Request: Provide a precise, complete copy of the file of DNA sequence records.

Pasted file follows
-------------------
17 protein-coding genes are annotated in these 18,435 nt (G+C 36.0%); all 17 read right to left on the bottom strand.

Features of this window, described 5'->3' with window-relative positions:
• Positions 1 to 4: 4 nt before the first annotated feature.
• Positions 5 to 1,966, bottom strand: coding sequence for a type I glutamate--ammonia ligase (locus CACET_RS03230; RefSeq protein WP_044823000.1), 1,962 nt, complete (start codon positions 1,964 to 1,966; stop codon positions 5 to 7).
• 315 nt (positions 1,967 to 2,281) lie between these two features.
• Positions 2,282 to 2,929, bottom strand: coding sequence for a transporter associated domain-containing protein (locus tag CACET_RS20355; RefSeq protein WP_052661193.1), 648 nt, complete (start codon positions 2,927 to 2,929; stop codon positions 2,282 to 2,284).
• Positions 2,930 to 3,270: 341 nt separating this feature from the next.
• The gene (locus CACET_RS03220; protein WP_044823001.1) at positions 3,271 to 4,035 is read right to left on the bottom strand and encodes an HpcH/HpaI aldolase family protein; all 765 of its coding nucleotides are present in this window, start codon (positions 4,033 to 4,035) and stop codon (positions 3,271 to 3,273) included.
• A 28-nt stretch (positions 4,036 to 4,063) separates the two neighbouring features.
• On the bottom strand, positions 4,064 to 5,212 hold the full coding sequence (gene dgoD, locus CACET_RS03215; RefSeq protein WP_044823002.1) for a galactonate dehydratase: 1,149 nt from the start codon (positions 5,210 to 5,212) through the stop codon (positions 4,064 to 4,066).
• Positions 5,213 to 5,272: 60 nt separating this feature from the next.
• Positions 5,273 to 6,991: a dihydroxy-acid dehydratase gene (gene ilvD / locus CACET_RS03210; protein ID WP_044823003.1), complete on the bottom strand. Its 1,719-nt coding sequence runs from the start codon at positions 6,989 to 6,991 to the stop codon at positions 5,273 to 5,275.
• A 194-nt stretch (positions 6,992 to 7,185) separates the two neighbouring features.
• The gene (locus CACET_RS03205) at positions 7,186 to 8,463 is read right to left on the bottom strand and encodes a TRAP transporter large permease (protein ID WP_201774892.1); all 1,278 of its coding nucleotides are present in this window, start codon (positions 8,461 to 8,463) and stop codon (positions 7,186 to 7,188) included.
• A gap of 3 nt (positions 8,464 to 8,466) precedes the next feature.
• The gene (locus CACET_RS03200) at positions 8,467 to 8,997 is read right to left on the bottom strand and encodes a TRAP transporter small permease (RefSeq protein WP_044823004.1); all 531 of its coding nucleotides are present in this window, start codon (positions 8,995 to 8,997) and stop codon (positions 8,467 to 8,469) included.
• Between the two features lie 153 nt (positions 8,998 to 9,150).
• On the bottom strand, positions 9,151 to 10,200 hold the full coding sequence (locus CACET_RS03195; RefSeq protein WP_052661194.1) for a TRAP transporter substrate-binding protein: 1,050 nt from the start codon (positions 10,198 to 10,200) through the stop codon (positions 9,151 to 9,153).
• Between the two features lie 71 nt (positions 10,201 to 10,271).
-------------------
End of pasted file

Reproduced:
17 protein-coding genes are annotated in these 18,435 nt (G+C 36.0%); all 17 read right to left on the bottom strand.

Features of this window, described 5'->3' with window-relative positions:
• Positions 1 to 4: 4 nt before the first annotated feature.
• Positions 5 to 1,966, bottom strand: coding sequence for a type I glutamate--ammonia ligase (locus CACET_RS03230; RefSeq protein WP_044823000.1), 1,962 nt, complete (start codon positions 1,964 to 1,966; stop codon positions 5 to 7).
• 315 nt (positions 1,967 to 2,281) lie between these two features.
• Positions 2,282 to 2,929, bottom strand: coding sequence for a transporter associated domain-containing protein (locus tag CACET_RS20355; RefSeq protein WP_052661193.1), 648 nt, complete (start codon positions 2,927 to 2,929; stop codon positions 2,282 to 2,284).
• Positions 2,930 to 3,270: 341 nt separating this feature from the next.
• The gene (locus CACET_RS03220; protein WP_044823001.1) at positions 3,271 to 4,035 is read right to left on the bottom strand and encodes an HpcH/HpaI aldolase family protein; all 765 of its coding nucleotides are present in this window, start codon (positions 4,033 to 4,035) and stop codon (positions 3,271 to 3,273) included.
• A 28-nt stretch (positions 4,036 to 4,063) separates the two neighbouring features.
• On the bottom strand, positions 4,064 to 5,212 hold the full coding sequence (gene dgoD, locus CACET_RS03215; RefSeq protein WP_044823002.1) for a galactonate dehydratase: 1,149 nt from the start codon (positions 5,210 to 5,212) through the stop codon (positions 4,064 to 4,066).
• Positions 5,213 to 5,272: 60 nt separating this feature from the next.
• Positions 5,273 to 6,991: a dihydroxy-acid dehydratase gene (gene ilvD / locus CACET_RS03210; protein ID WP_044823003.1), complete on the bottom strand. Its 1,719-nt coding sequence runs from the start codon at positions 6,989 to 6,991 to the stop codon at positions 5,273 to 5,275.
• A 194-nt stretch (positions 6,992 to 7,185) separates the two neighbouring features.
• The gene (locus CACET_RS03205) at positions 7,186 to 8,463 is read right to left on the bottom strand and encodes a TRAP transporter large permease (protein ID WP_201774892.1); all 1,278 of its coding nucleotides are present in this window, start codon (positions 8,461 to 8,463) and stop codon (positions 7,186 to 7,188) included.
• A gap of 3 nt (positions 8,464 to 8,466) precedes the next feature.
• The gene (locus CACET_RS03200) at positions 8,467 to 8,997 is read right to left on the bottom strand and encodes a TRAP transporter small permease (RefSeq protein WP_044823004.1); all 531 of its coding nucleotides are present in this window, start codon (positions 8,995 to 8,997) and stop codon (positions 8,467 to 8,469) included.
• Between the two features lie 153 nt (positions 8,998 to 9,150).
• On the bottom strand, positions 9,151 to 10,200 hold the full coding sequence (locus CACET_RS03195; RefSeq protein WP_052661194.1) for a TRAP transporter substrate-binding protein: 1,050 nt from the start codon (positions 10,198 to 10,200) through the stop codon (positions 9,151 to 9,153).
• Between the two features lie 71 nt (positions 10,201 to 10,271).